So of course Alan is right after all, just not about objects and messages, which are too specific: "ma", or "interstitialness" or "connector" is the big idea, messaging is just one incarnation of that idea.


SD said...

An HTTP request *is* a message.

Anonymous said...

The part I'm not following on is the REST vs Objects and Messages..

Where REST is just leveraging HTTP messages for your API.
A HTTP server is an Object
A HTTP requests and responses are just Messages.

So REST *is* sending messages to objects.

Marcel Weiher said...

Good points. In addition, the underlying TCP/IP protocols are also sending messages, and of course the In-Process REST APIs are also implemented as messages.

And if you go further, it's all Lambda Calculus, or Turing machines. Or NAND gates.

The crucial point is that the "is implemented by" relation is not the identity function. (In-Procses) REST built on top of messaging, just as it is built on top of NAND gates, but it imposes additional constraints, and these constraints are crucial.

Just like Unix pipes and filters are built on top of C functions, but require these C functions to be used in very particular ways in oder to participate in the pipes/filter model.

Gambler said...

>Today, we do have a large network of computers, with not just thousands but billions of nodes. And they communicate via HTTP using the REST architectural style, not via distributed objects and messages.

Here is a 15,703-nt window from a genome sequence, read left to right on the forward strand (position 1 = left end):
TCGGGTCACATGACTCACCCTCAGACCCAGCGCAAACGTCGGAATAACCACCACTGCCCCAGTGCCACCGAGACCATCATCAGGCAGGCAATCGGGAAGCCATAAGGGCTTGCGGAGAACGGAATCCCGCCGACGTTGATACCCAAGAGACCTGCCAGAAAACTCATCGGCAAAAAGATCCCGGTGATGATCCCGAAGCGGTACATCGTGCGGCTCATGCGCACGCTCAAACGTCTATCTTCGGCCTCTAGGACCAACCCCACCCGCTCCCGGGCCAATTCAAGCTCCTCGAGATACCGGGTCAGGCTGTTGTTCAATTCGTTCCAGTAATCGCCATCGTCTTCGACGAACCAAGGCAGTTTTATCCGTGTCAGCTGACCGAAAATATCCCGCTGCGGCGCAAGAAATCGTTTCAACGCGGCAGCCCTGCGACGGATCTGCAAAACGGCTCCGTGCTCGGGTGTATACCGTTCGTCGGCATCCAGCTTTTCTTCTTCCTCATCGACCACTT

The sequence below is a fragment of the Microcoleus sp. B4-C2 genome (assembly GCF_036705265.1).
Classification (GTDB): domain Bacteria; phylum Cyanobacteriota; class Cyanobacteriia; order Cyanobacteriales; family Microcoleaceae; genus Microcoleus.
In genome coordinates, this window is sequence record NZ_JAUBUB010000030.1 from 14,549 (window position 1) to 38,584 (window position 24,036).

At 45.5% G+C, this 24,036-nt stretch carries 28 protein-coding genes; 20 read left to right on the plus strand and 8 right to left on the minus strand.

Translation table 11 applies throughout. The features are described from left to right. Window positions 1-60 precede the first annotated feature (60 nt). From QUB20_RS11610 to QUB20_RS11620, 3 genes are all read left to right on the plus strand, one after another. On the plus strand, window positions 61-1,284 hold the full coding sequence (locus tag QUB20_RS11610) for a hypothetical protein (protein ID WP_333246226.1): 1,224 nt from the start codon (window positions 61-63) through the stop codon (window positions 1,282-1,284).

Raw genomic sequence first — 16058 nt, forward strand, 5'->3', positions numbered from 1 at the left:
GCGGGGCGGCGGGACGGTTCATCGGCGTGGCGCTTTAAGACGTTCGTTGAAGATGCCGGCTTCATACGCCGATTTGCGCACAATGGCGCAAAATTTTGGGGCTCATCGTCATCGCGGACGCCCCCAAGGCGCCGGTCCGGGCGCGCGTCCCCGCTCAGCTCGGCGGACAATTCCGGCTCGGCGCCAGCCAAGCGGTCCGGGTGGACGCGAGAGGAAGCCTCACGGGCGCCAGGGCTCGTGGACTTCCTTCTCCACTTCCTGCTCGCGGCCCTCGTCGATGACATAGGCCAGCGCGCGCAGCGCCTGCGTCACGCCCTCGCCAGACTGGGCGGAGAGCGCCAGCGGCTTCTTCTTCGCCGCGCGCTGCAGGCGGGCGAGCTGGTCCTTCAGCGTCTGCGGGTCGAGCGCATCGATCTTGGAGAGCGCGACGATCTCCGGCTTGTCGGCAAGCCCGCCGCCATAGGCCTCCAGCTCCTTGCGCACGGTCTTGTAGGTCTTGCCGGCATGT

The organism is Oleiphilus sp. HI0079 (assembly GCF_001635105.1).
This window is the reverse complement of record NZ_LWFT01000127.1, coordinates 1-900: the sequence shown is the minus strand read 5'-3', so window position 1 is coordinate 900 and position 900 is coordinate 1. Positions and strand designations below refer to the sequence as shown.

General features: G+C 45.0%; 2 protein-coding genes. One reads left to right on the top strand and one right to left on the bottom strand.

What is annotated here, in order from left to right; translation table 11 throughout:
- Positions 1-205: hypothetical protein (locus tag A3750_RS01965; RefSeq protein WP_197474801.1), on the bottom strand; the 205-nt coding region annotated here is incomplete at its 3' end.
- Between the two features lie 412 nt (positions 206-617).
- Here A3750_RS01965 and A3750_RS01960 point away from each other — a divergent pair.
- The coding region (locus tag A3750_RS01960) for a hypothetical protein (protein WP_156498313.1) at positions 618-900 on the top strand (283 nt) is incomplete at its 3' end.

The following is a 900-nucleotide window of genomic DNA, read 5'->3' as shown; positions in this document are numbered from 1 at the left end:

You're conflating the Web and REST-based web services. The Web is a content delivery system with billions of nodes. Attempts to implement actual communication networks on top of it resulted in laughably bad architecture with layers upon layers of ugly ducktape masking security holes, performance bottleneck and missing crucial features.

The situation is so bad that to hold the whole thing together Google is currently redesigning HTTP for the second time and fusing it with the next two protocol layers. It's a giant, ugly mess. If anything, the whole ordeal shows that Kay was right in his criticism of the Web in mid-90s.

As far as REST, I have seen maybe two real-life web services that actually tried to implement "hypermedia" and "state transfer" ideas from Fielding's dissertation. 98% of so-called RESTful APIs out there are just RPC via JSON over HTTP.

Marcel Weiher said...


interesting perspective, but certainly the Google HTTP redesigns are a red herring at best as they don't affect the architectural model whatsoever. They are pure performance optimisations, and those performance optimisations are squarely aimed at the web-browser use case and of a magnitude that matters mostly for operators working at google scale.

Given that, the difference you claim between a content delivery system (does that not com and a communication network (what sort of communication?) at the very least requires some crisper definitions.

Finally, you seem to be fixated on the HATEOS aspect, which I have to admit I don't see as very relevant for machine - machine communication, as you can either fix the URIs or fix the keys where the expected URIs are to be found. Potayto / potahto. And unlike with a human observer, unexpected locations tend to not make much sense.

The big one you seem to be completely missing is the separation between URIs and verbs, and the fact that there is a very small and largely well-defined set of verbs. That's where the magic happens.